What is VT and why is it required?

The Virtualization Technology enables your processor to act as a number of independent computer systems. This enables several operating systems to be running on the same machine at the same time. Whenever you want to install virtualization applications on your Ubuntu system such as VMware Workstation, VirtualBox etc., you should first verify if your system supports virtualization and if it is enabled. Only then you can run virtual machines using a single processor.

The article explains the following methods to check if Virtual Technology is supported by your processor on a Ubuntu system:

  • lscpu command
  • cpu-checker utility
  • /proc/cpuinfo file
  • Libvirt client utility

We have run the commands and procedures mentioned in this article on a Ubuntu 18.04 LTS system. We will be using the Ubuntu command line, the Terminal, in order to verify VT on our processor. You can open the Terminal application either through the system Dash or the Ctrl+Alt+T shortcut.

Verifying VT on your processor

Method 1: Through the lscpu command

The lscpu command is a popular method to extract information about your CPU’s architecture. This command extracts hardware information from the /pro/cpuinfo file of sysfs. This information includes the number of processors, CPU operation mode, sockets, cores, threads, model name, and virtualization information, among much more.

Simply run the following command in your Ubuntu Terminal:

$ lscpu

Here is the output format you usually see:

Check CPU architecture with lscpu command

Navigate to the Virtualization output; the result VT-x here ensures that virtualization is indeed enabled on your system.

Method 2: Through the cpu-checker utility

The cpu-checker utility is another way to check virtualization technology, among many other things. Since most Ubuntu systems do not have this facility by default, you can install is by running the following command as sudo:

$ sudo apt-get install cpu-checker

Please note that only an authorized user can add/remove and configure software on Ubuntu.

Install cpu-checker

After you have entered the password for sudo, the system might prompt you with a y/n option to verify if you want to continue installation. Please enter y and hit Enter after which cpu-checker will be installed on your system

The following command from this utility will help you in verifying if virtualization is supported by your processor or not:

$ sudo kvm-ok

Use kvm-ok command

The above output indicates that VT is enabled on your system. However, if you get the following output, it means that you need to enable virtualization to use applications that work on this technology:

INFO: Your CPU does not support KVM extensions
KVM acceleration can NOT be used

Method 3: From the /proc/cpuinfo file

We can also manually extract relevant information from the /proc/cpuinfo file by using the egrep command. For example, because we want to extract virtualization related information, we can use egrep command as follows to extract information related to either svm or vmx:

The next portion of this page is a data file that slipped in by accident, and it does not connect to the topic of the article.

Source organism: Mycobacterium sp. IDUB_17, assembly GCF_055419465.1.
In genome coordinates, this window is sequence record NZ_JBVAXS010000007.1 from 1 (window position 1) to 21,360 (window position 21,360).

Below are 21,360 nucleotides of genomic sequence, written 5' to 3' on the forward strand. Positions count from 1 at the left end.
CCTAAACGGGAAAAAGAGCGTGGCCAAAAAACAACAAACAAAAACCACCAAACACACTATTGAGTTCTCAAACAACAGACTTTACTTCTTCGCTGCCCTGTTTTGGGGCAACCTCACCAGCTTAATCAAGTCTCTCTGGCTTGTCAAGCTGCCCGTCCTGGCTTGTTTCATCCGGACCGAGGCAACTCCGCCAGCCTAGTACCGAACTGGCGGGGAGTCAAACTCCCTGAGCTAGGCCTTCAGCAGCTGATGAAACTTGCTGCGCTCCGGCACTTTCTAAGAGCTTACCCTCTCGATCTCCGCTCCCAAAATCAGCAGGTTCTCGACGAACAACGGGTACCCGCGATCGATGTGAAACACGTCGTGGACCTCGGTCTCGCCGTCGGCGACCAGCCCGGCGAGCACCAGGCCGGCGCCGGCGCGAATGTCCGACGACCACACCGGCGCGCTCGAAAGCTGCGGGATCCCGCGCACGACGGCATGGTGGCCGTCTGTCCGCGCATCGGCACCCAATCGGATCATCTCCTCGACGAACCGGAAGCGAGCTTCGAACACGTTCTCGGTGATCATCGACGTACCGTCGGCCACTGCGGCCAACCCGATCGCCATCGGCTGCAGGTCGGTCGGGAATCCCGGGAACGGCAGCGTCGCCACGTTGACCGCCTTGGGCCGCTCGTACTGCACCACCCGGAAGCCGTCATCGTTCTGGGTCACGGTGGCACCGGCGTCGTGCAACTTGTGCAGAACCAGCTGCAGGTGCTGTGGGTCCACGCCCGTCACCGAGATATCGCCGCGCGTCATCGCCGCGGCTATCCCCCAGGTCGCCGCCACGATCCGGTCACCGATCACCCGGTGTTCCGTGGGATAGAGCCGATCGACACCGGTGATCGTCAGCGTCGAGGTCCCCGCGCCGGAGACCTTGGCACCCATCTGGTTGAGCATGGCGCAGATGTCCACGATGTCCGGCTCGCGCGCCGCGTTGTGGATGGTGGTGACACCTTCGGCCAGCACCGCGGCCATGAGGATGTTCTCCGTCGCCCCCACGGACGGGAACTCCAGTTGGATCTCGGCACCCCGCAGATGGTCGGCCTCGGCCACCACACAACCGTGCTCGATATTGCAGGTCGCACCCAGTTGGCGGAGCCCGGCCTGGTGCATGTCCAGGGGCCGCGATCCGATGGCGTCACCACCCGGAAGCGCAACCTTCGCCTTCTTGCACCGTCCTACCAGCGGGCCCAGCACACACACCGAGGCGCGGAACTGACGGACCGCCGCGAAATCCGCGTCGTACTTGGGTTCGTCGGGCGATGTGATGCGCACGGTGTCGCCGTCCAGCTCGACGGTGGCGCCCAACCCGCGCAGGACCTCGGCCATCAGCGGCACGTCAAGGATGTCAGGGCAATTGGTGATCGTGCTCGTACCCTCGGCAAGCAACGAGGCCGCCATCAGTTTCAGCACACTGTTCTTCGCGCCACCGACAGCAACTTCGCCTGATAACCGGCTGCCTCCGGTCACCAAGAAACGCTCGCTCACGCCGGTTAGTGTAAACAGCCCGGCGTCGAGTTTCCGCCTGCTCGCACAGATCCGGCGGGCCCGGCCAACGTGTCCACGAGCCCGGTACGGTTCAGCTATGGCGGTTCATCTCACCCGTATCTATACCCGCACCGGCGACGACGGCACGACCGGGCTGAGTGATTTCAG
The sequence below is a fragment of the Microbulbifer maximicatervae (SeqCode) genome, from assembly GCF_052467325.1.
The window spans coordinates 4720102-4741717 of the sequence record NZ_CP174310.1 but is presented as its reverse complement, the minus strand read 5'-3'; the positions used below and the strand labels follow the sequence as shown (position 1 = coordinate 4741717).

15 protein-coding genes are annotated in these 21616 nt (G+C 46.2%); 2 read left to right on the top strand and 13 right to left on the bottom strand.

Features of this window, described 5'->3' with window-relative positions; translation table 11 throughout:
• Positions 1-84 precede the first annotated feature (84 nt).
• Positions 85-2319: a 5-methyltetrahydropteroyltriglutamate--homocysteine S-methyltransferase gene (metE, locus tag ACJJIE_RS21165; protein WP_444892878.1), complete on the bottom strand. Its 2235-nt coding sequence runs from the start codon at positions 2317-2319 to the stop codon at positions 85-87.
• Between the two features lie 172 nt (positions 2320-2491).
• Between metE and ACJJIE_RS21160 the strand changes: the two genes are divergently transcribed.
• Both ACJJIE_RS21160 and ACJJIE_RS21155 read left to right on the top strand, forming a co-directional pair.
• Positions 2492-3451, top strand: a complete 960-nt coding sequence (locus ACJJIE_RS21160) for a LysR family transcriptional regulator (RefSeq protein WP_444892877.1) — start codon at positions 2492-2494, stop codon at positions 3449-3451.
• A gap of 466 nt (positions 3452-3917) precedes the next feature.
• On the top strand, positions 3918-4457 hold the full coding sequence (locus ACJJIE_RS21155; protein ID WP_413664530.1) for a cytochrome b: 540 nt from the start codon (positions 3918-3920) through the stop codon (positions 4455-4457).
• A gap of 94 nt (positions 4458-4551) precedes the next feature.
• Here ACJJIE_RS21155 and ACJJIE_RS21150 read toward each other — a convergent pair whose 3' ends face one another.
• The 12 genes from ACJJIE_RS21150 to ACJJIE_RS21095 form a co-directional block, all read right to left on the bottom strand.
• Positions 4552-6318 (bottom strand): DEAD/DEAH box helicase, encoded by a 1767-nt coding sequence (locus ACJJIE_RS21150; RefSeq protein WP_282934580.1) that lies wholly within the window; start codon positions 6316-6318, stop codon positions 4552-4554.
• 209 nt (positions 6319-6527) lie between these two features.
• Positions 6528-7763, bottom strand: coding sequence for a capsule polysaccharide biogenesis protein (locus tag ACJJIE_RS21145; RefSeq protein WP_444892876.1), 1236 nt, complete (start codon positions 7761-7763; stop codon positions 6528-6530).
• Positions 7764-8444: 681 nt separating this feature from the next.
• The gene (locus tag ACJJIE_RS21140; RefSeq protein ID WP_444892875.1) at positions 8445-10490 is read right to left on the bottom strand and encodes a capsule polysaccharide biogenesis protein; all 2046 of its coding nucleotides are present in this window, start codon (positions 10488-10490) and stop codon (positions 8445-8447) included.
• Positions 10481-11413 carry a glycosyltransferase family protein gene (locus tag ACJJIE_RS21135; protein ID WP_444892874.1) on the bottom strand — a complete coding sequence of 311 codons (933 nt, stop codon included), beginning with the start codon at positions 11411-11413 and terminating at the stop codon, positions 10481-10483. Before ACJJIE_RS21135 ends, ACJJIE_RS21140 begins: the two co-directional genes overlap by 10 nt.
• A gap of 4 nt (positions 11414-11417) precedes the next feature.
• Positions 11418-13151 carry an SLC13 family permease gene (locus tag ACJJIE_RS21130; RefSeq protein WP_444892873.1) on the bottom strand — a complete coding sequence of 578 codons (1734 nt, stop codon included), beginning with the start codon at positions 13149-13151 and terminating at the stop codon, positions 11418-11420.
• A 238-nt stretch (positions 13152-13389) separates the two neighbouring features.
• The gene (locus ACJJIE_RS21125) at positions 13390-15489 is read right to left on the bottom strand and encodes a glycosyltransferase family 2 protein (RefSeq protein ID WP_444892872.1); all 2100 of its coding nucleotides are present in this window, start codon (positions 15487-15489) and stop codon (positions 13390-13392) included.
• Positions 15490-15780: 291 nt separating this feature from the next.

$ egrep "svm|vmx" /proc/cpuinfo

In the output you will see information about one of the following, that will verify that virtualization is enabled on your system:

Svm: AVM-V support information

Vmx: Intel-VT technology support information

This is the output of the above-mentioned command on my system:

Use /proc/cpuinfo to check CPU architecture

The vmx indication and it’s information in the output indicates that the virtual technology, Intel-VT, is enabled and supported by my system. If you do not find any output for this command, this emans that the /proc/cpuinfo does not contain any information about VT and it is either unavailable or disabled from your BIOS settings.

Method 4: Through the Libvirt client utility

There is a virtual host validation tool called virt-host-validate. In order to use this, you need to have the libvert-clients package installed on your system. Since most Ubuntu systems do not have this facility by default, you can install is by running the following command as sudo:

$ sudo apt install libvirt-clients

Please note that only an authorized user can add/remove and configure software on Ubuntu.

Install libvirt-clients

After you have entered the password for sudo, the system might prompt you with a y/n option to verify if you want to continue installation. Please enter y and hit Enter after which cpu-checker will be installed on your system

The following virt-host-validate command from this utility will help you in verifying if virtualization is supported by your processor or not, among many other things:

$ virt-host-validate

Use virt-host-validate command

You can see that the “QEMU: checking for hardware virtualization” shows the result status as PASS on my system. This indicates that VT is indeed enabled on my processor. If the result status is “FAIL” in anyone’s output, that indicates that virtualization is either not supported or else not enabled.

So now you have not one, but four very simple ways to verify if your hardware supports virtualization. This is the power of Linux, with just one command you can perform a seemingly complex task.

How to check if your processor supports Virtualization Technology on Ubuntu